The Survival Guide to Kabul©

Published internationally in July 2003 as Kabul: The Bradt Mini Guide.

First published in Kabul in September 2002 as a pamphlet.

 

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Caritas Press Release

September 12 2002

 
A Guide to Kabul That Helps The City’s Street Kids

Jude Barrand reporting from Kabul

  

A guide to Kabul co-written by Caritas Communicator, Jude Barrand is helping put a few dollars in to the pockets of a handful of street sellers in the Afghan capital.

 

The Survival Guide to Kabul is a 16-page pocket reference tool for all city-dwellers.

 

It lists hotels, restaurants, and all the sporting and cultural events in the city. An exclusive article by the region’s most famous author, Ahmed Rashid, (the bestsellers Taliban and Jihad are his best known books) has also boosted the small pamphlet’s success.

 

“As the first 500 copies rolled off the press we realised we needed to find an effective way of getting our guide to Kabulis and expats alike,” explains Dominic Medley from Internews, an NGO that trains journalists worldwide. 

 

“The most obvious solution was the street children who hawk the city’s many weekly newspapers down at the main traffic inter-section in the commercial hub of Kabul. We get wonderful distribution through the children, and they get to keep the money they make by selling the guides.”

 

The children have been quick to catch on to the money-spinning venture and every morning come to the Internews office in Kabul to pick up their daily quota of copies to sell.

 

Armanullah is 12 and has been selling papers on the streets of Kabul ever since the city’s printing presses started up again after the fall of the Taliban. Before that he scavenged in rubbish tips for food.

 

“I am happy to be selling this paper,” he says of the guide. “I get to keep all the money I make and some foreigners especially give me alot.”

 

Up at the Intercontinental, Kabul’s biggest hotel, foreign journalists wander through the lobby holding Survival Guides to Kabul.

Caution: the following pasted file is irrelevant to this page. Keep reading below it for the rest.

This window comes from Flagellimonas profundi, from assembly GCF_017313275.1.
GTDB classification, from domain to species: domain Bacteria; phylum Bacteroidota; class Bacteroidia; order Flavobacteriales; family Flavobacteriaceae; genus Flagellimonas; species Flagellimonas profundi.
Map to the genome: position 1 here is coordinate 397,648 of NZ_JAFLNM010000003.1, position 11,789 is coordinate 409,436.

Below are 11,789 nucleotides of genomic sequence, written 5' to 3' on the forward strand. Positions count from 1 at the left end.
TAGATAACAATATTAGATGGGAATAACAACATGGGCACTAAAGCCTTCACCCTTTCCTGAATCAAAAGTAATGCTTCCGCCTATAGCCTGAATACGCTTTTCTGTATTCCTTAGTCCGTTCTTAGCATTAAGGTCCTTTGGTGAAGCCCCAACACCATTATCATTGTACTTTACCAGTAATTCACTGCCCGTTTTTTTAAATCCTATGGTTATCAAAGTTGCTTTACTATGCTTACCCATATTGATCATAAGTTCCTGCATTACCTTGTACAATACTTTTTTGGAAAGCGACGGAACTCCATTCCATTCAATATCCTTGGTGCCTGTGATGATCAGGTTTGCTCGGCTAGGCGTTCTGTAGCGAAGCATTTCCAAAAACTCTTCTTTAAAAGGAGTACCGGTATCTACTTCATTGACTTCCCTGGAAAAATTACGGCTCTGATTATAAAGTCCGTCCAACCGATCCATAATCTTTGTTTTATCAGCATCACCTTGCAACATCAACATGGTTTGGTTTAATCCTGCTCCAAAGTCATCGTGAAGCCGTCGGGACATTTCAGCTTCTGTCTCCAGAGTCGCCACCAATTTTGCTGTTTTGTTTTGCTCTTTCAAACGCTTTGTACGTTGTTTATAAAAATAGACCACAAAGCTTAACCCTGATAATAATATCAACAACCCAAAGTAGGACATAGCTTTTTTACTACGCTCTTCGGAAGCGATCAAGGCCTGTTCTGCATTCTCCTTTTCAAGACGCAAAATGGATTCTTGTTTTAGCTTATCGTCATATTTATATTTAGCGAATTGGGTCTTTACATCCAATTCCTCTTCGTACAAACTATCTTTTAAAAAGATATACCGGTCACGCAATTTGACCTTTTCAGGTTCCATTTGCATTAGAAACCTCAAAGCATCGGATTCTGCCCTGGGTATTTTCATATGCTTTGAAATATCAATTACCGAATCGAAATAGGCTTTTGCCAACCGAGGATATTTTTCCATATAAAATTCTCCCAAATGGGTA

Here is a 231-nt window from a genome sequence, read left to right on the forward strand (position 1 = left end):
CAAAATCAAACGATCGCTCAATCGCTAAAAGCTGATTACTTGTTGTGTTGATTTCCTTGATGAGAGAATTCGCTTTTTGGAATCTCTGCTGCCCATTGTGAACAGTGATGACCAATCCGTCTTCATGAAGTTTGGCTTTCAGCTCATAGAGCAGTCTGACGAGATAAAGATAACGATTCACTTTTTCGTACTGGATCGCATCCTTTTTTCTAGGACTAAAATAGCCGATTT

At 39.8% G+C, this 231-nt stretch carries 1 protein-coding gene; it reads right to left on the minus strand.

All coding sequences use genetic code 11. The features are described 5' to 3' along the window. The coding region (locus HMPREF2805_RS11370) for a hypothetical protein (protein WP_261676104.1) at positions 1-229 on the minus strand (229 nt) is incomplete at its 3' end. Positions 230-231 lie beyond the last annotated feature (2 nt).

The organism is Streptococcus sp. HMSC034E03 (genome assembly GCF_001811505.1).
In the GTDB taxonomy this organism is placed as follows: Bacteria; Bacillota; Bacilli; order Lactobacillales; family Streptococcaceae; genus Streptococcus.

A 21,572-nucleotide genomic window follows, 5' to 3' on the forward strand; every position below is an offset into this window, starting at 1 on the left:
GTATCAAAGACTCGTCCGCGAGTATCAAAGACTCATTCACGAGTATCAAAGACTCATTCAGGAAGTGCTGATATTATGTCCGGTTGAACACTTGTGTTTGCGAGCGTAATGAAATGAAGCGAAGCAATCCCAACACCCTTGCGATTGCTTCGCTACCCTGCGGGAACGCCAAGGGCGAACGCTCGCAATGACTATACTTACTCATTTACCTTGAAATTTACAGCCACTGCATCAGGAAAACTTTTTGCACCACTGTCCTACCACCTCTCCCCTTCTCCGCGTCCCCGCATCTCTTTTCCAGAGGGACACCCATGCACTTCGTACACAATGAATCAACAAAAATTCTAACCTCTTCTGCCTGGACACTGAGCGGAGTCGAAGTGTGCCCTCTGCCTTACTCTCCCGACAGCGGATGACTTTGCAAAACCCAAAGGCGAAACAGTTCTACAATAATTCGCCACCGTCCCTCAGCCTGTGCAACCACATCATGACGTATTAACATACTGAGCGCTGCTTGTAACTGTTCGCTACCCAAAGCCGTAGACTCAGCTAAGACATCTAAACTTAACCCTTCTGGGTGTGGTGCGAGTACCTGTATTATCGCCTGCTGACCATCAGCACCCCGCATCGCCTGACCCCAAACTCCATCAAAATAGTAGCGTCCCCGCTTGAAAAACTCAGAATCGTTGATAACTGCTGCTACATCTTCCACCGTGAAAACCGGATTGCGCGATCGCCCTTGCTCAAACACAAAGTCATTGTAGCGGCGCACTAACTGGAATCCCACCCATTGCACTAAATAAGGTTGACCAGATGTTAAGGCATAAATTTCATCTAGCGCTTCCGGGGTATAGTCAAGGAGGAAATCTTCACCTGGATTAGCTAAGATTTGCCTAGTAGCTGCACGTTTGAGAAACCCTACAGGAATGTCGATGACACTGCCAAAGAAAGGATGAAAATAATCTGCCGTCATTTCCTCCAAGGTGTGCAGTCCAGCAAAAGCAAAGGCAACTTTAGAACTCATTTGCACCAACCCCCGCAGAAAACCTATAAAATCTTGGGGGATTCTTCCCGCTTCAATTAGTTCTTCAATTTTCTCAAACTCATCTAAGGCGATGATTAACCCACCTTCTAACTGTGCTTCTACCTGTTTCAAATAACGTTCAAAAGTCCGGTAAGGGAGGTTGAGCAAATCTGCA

On gently interrogating two reporters from the main Japanese television network, it emerges they bought their guides from the street children. Each paid a dollar for their guide.

 

Donal O’Reilly, the Kabul Office Programme Manager for Caritas Member Organisation, CRS, was one of the many accosted by the street children at the traffic lights.

 

His reaction was to pick up his phone and call the authors to congratulate them on the positive off-spin to bringing out a guide:

 

“You’ve got a real income generating scheme going here,” he laughed. “The kids are out here selling the guide to anyone they can. It looks like they are making a killing.”

 

A second print run of 1,000 copies with a colour front and back page is due to hit the streets in the next few days. Demand is running high.

 

The guide has been photocopied by the American Embassy and is being put in every welcome-pack handed out to the embassy’s new arrivals.

 

Aside from the information and tips for surviving Kabul, there is a section explaining the Caritas presence in Afghanistan and our global role.

 

There is similar section devoted to Internews.

 

The guide is available on the web for those planning a trip to Kabul, and the plain curious at www.afrikamedia.com/afghanistan.htm (now www.kabulguide.net).

 

Sadly owing to Internet access restrictions there are no pictures on-line yet, but the authors of the guide hope to rectify that shortcoming in the next few weeks.

 

END

 

كابل، افغانستان

The Survival Guide to Kabul©

www.kabulguide.net